Artist hopes sculpture will lead to important conversations about treaty
December 5, 2019 | Society, Arts & Culture
I am one individual and I don’t have a profound message of my own, but I’m so grateful that the Rock Grandfather uses me as a communication device. The bears that I carve are spiritual beings who help humans bond to Earth. That is the first role of the bear – to care for the Earth’s healing when there are imbalances.
When people see Mother Bear Prays for Earth Healing, there are two layers to what I hope they will think about. The first and deepest layer is about exclusion, and that idea is connected to the women’s pipe ceremony where Mother Bear is a metaphor for the idea that there are no excluded human beings. All humans are welcome. We all belong. There's nobody here who isn’t supposed to be here.
The second layer is that we humans, whether we're willing to admit it or not, are causing a lot of distress for the planet. I work in stone and granite, so I’m always thinking about the 10,000-year mark. What will this carving look like then? I say that the Rock Grandfather is hoping that people will set aside their differences and come together, that they will look at the health of the Earth in a very simple, self-centred kind of way. This is our home. What sense does it make that we would destroy our own home?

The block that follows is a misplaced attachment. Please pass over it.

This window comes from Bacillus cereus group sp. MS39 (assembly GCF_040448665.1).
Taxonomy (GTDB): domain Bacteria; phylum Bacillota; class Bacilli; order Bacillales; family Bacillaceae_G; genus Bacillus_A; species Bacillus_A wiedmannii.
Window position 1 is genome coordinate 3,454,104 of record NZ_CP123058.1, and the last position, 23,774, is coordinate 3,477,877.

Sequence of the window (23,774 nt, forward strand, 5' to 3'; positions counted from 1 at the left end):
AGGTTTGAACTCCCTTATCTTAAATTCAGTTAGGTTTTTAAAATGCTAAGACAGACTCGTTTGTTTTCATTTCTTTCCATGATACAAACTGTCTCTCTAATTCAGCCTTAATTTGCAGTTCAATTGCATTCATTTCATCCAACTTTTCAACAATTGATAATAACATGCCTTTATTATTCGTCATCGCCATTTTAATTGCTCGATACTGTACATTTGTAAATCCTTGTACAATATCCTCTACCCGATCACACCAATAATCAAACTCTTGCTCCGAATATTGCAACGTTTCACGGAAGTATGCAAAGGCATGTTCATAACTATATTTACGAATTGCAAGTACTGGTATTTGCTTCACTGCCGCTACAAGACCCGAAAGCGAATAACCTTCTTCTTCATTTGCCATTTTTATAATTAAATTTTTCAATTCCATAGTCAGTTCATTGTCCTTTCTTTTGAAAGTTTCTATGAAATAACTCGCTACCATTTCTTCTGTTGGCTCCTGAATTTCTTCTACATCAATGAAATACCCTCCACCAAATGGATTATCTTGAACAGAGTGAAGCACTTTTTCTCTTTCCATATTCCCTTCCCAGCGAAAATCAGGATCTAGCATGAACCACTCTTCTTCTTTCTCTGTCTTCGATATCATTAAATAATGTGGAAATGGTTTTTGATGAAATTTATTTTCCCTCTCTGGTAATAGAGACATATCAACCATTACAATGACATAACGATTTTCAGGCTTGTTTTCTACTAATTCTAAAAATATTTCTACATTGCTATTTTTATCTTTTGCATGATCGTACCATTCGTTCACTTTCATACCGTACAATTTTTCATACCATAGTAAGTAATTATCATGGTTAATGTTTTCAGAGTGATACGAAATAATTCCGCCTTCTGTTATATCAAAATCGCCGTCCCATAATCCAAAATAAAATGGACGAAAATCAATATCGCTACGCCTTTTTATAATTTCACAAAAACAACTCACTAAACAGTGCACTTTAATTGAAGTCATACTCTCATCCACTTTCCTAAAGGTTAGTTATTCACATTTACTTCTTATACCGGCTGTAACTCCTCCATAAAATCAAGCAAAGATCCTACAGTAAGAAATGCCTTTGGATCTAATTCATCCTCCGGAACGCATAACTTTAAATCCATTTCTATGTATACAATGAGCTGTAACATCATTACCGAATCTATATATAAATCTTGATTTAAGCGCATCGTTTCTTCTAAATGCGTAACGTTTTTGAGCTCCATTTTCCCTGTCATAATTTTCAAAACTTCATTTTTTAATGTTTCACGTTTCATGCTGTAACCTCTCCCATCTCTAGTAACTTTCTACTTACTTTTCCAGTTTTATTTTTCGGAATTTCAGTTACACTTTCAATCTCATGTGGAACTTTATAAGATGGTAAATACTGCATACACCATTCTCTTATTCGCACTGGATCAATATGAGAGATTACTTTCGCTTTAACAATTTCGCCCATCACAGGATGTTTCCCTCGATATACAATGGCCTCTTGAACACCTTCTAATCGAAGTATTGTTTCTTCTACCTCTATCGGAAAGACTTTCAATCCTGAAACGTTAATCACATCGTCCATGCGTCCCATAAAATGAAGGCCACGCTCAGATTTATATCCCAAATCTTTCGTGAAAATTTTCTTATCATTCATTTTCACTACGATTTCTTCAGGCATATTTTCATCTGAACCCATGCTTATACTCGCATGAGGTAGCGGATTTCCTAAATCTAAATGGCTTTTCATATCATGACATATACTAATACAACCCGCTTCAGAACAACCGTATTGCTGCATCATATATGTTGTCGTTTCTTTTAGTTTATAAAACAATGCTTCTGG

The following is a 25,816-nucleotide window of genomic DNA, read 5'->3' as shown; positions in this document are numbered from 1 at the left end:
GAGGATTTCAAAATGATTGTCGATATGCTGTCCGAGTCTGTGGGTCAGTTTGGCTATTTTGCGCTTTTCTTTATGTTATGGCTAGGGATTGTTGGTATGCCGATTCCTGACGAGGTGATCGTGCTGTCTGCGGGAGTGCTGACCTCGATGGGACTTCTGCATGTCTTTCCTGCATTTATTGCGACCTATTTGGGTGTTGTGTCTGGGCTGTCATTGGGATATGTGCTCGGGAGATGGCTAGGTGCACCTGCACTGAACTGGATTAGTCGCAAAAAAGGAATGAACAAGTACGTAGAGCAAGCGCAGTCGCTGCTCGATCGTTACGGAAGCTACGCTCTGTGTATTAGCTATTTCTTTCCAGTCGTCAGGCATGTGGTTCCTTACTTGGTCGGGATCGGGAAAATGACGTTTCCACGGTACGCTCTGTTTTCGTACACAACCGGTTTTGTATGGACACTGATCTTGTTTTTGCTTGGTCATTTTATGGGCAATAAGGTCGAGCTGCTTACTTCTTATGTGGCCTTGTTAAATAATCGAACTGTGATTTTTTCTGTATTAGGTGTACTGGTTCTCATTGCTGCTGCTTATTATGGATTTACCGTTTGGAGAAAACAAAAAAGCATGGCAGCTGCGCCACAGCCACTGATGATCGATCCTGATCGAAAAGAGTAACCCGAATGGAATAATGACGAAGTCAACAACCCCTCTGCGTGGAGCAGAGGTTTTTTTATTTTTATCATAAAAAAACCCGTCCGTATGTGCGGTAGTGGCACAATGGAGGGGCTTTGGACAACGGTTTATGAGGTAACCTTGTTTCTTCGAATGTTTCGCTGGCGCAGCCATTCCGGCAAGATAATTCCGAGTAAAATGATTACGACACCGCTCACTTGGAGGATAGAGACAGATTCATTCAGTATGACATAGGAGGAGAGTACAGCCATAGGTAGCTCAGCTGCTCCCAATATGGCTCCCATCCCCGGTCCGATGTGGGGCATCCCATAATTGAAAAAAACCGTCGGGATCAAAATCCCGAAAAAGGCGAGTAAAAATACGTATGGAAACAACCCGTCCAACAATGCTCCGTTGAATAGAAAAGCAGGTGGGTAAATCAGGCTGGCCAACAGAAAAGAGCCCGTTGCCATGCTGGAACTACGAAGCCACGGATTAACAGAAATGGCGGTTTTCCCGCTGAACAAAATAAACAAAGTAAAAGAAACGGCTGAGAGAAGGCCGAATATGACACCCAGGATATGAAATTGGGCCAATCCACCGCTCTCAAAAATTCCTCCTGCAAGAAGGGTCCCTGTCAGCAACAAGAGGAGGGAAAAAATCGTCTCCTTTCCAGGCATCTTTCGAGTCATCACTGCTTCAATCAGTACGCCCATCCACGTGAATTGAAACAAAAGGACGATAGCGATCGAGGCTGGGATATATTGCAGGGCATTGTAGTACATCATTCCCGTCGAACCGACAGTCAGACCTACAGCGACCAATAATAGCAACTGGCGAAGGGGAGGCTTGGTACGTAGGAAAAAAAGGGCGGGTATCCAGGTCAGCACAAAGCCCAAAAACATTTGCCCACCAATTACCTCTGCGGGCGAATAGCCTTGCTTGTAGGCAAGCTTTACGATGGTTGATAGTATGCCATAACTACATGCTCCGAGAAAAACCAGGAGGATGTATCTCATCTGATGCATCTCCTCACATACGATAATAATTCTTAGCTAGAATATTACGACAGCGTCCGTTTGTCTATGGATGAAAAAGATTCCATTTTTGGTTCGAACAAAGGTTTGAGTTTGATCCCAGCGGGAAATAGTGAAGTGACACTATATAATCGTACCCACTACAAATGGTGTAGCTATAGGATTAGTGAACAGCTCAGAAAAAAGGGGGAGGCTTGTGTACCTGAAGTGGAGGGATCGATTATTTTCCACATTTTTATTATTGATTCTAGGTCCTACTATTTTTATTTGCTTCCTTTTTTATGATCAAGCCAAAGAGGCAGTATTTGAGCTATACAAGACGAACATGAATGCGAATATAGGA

The Indigenous version of the treaty story is not widely known, but is very beautiful and may be a source of inspiration during our current moment of social chaos. Everyone can benefit from hearing the Indigenous meaning of the treaty, and I look forward to the teachings about treaty that will be tied to the sculpture.
A marker on its own is important and may arouse people’s curiosity, but it doesn’t actually give the full message. That message has to come from a living human being. It has to be a conversation, a relationship, a dialogue.
– Stewart Steinhauer, Saddle Lake Cree Nation, Treaty Six Territory
Stewart Steinhauer is the artist who carved Mother Bear Prays for Earth Healing, MacEwan University’s Treaty 6 marker placed just outside the new kihêw waciston Indigenous centre.
“We weren’t talking about Indigenization with this project, we were living it.”
New home for kihêw waciston is grounded in the openness, learning and trust that Indigenization demands.